Joining the land on either side of the Race beside the pool is a newly constructed covered bridge, an homage to the 130-foot Clarence Covered Bridge built in 1864. Although the original bridge was replaced in 1931 with a modern, non-covered counterpart, resident artist and barn muralist Frank Engebretson (1882-1972) drew many renderings of it over the years and it remains the namesake of the city’s Covered Bridge Days still being celebrated today.

At one point, the Race even generated electricity and powered the city. Maintaining Brodhead’s tradition of locally owned, not-for-profit power, the community is now a member-owner of WPPI Energy. In partnership with 50 other public power utilities, the joint action agency has a diverse, competitive and responsible power supply portfolio to serve member utilities and their communities.

If one chooses to skip the water and enter northern Brodhead using a more conventional method via Highway 104 or Highway 11, they will first notice a drive-through coffee shop, Bullwinkle’s Coffee & More. The coffee shop is a popular destination for grabbing a favorite latte, after which one can continue a block down the street to the Tastee Creme. You’ll want to remember and return to the location of this little trailer later, as the business has been serving ice cream to the children of Brodhead for many decades and is a true Brodhead delight. Located across the street from the baseball fields, it is the perfect destination to end a hot summer evening.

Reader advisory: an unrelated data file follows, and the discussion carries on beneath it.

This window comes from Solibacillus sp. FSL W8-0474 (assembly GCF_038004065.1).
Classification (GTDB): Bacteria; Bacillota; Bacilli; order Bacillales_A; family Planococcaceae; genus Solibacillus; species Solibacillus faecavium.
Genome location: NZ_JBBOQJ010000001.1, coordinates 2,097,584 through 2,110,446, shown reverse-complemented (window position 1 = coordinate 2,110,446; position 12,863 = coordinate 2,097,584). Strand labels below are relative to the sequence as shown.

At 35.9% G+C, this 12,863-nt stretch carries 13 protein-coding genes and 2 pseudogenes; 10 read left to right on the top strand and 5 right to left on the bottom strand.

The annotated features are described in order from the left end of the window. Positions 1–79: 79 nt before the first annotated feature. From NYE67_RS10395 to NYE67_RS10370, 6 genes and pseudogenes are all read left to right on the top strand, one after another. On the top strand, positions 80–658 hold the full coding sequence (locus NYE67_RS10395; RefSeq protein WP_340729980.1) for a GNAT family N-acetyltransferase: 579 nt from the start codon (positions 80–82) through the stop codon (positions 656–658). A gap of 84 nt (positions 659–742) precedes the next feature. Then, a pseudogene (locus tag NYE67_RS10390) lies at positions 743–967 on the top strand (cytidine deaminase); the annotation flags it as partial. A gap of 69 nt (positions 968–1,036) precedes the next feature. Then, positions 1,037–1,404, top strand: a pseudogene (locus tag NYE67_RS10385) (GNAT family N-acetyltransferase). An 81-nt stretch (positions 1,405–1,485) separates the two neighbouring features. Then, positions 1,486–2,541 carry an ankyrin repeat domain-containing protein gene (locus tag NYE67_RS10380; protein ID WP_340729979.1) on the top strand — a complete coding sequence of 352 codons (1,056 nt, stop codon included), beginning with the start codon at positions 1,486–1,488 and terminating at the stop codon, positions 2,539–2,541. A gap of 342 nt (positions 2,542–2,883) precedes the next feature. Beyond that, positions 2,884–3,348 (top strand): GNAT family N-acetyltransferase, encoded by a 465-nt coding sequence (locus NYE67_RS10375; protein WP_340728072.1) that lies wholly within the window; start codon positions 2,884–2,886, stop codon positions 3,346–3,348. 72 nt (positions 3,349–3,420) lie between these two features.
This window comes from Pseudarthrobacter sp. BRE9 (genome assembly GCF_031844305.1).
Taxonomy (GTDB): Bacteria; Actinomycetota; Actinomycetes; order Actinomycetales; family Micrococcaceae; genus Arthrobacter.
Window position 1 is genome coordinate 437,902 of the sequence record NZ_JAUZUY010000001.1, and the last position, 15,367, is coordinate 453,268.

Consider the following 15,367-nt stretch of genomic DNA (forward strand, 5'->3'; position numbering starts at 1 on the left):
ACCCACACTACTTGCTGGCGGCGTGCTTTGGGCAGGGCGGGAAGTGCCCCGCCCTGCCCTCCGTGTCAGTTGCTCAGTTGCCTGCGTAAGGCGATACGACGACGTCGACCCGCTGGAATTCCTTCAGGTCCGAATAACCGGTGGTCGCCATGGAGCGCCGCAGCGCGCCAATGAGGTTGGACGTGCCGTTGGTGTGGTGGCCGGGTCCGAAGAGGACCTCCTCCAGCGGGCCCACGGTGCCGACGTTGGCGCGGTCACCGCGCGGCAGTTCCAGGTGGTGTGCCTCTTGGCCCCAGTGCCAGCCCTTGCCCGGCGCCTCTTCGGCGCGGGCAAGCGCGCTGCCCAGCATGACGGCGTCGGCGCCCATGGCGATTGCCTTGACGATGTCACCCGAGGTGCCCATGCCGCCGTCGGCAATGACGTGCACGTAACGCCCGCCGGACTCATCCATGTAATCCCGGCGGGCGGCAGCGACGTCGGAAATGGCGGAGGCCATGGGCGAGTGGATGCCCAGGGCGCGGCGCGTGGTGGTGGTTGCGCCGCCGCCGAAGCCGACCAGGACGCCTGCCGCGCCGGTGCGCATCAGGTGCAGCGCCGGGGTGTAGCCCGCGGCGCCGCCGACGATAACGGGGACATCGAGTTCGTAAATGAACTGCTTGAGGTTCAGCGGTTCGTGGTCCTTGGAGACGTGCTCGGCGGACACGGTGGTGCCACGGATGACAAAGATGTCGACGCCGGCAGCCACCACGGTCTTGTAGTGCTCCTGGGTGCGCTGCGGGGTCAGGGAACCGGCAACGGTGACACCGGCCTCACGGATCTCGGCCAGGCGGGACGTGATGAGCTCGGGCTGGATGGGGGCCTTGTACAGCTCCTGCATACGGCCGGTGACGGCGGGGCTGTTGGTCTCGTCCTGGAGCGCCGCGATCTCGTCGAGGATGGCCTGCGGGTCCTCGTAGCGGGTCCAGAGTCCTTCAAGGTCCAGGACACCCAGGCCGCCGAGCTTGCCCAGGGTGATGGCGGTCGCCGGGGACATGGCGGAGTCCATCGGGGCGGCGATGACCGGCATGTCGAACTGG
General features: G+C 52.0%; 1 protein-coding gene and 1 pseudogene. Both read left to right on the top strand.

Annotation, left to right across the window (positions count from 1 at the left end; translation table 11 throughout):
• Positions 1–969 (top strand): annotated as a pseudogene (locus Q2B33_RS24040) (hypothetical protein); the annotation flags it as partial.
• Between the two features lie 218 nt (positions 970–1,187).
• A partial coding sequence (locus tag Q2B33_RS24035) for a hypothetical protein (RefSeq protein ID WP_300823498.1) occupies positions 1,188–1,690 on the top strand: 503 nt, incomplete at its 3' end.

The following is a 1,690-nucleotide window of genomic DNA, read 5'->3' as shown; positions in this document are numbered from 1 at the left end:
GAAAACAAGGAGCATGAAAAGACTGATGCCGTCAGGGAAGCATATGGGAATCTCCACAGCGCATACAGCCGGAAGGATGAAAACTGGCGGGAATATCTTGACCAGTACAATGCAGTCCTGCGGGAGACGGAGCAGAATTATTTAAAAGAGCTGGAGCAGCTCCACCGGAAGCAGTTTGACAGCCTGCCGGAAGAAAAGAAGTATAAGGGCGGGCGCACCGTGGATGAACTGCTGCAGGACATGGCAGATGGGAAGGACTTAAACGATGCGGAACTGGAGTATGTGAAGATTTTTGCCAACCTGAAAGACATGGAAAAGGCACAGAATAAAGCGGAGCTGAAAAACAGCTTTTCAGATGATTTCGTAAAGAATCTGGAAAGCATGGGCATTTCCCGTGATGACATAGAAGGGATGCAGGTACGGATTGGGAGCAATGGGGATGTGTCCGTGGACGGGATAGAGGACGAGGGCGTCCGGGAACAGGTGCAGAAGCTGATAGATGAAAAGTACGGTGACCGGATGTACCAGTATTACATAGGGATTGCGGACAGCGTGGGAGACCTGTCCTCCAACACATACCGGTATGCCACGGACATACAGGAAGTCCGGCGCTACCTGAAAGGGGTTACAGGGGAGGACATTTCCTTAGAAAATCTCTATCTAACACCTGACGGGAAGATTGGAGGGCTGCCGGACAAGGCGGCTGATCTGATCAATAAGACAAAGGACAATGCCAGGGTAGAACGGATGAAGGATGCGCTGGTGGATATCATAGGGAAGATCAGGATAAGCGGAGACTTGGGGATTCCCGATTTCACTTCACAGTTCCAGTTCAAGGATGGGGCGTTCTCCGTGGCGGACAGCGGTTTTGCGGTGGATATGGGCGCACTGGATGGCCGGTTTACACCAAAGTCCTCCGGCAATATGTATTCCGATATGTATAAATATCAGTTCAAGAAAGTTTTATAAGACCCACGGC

Travel straight on and you will pass a charming flower shop, 1st Center Floral & Garden, where the florist remembers each of the 20 Rose-of-Sharons purchased in the past year and can also tell you which ones survived the winter.

Just a few blocks further and one arrives at the downtown square where residents celebrate Covered Bridge Days, the Wildflower Art Festival, Autumn Fest, Fire and Ice, and many other community events. The idyllic square is surrounded by two-story red brick businesses encircling a pleasant white gazebo in the center.